Our Family Doesn’t Mind Having Adventures In All Of Canada’s Weather

Sep 15, 2022

I love the park.

My daughter and I spend as much time as we can at our local parks. We like geocaching, splash pads and even just a day on the swings.

It's always such a boost for us when the splash pads turn on. And then a huge letdown when they’re turned off on those squelching days of late summer.

Then the leaves turn brown and fall to the ground.

From the Archive: How one mother helped her child through their fear of weather.

Just Keep Swinging

We keep going to the park, but her friends aren’t there anymore. Landscaping crews and maintenance staff take their place.

But my daughter doesn’t mind too much, because it means that she has more free time on the swings.

Even in the early days when my daughter was barely out of her stroller, I would lug her over to the park. Even if it was to just play in the snow. 

In the winter months there was only ever one other parent there. She was a nice Russian lady whose name I have since forgotten. But both our daughters shared the same age and name.

"I feel sorry for people who think that when the snow comes, that the fun stops."

We would talk and laugh about how everyone else is afraid of the cold. Our daughters would swing in the snow, nearly oblivious to the fact that we were pretty much outliers at that time. Getting up to slide was a little tricky, but I tell you, nothing greases up a slide like a thin layer of fresh powder. They had a great time.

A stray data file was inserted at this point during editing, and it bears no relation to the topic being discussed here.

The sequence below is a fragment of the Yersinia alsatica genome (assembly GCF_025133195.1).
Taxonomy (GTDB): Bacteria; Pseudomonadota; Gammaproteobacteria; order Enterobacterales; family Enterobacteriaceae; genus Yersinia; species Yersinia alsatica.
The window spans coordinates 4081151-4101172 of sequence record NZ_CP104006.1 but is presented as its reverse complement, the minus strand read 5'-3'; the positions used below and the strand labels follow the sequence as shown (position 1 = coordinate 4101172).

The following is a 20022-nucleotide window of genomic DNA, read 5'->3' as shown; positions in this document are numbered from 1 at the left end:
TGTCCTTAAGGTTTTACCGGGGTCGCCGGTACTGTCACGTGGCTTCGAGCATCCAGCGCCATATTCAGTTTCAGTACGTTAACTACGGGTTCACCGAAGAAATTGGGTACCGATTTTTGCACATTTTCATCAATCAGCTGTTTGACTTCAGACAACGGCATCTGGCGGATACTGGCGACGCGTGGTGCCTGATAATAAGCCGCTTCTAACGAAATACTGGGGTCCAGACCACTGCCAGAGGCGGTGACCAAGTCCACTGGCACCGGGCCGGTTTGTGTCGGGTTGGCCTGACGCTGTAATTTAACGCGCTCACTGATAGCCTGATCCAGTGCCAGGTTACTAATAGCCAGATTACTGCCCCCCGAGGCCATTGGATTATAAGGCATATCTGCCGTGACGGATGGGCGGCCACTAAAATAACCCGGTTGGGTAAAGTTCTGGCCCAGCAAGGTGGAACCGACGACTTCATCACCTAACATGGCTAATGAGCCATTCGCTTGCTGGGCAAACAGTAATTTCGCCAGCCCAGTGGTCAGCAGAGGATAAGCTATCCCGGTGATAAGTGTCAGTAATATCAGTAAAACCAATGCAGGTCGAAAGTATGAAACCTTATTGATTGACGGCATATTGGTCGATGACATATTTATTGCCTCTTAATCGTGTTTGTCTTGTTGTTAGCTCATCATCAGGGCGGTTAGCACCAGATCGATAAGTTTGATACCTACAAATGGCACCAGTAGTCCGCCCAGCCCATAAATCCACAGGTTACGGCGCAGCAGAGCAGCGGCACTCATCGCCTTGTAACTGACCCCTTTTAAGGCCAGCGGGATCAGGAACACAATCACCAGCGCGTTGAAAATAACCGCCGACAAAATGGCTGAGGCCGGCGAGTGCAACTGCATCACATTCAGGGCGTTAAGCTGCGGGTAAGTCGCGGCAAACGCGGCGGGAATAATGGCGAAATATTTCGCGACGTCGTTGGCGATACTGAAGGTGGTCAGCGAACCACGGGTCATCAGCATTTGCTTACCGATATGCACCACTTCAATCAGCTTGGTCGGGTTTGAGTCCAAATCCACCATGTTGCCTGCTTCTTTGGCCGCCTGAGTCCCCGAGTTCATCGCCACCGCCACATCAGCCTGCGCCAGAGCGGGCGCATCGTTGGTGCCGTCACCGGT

That nice lady would say to me: “I feel sorry for people who think that when the snow comes, that the fun stops.”

I couldn’t agree more. In fact, I would even add: I can’t even count the number of times I have ignored the weather report and enjoyed a beautiful day. On the golf course, the baseball diamond and music festivals to name a few.

In the same vein, even when our family has been forced to endure the elements, in the end I believe we were rewarded. 

A Surprise Weather Situation

Last year my family went to Algonquin provincial park to do some canoeing and camping. On the second day of our journey the sky opened up on us.

I don’t know how many Canadians have found themselves in the middle of a lake in a canoe during a torrential downpour, but let's just say it can get a little tense.

It's a funny thing to have no choice but to go on. But that's the situation we found ourselves in. Our choices were go on or risk dying on the lake — so we chose to go on.

We unloaded the canoe, filled with water, and lugged our soaked bags over the grueling portage. Finally we made camp, each one of us soaked and miserable.

But something amazing happened that night: The sky cleared up, we got a fire going and cooked some hot dogs.

"I am convinced that being able to endure the cold and the rain and the heat are measures of physical health."

The reason for our journey had long been forgotten by that point but it was all of a sudden clear: The Perseid meteor shower.

We watched the stars pop out one by one in nervous excitement, and we were not disappointed.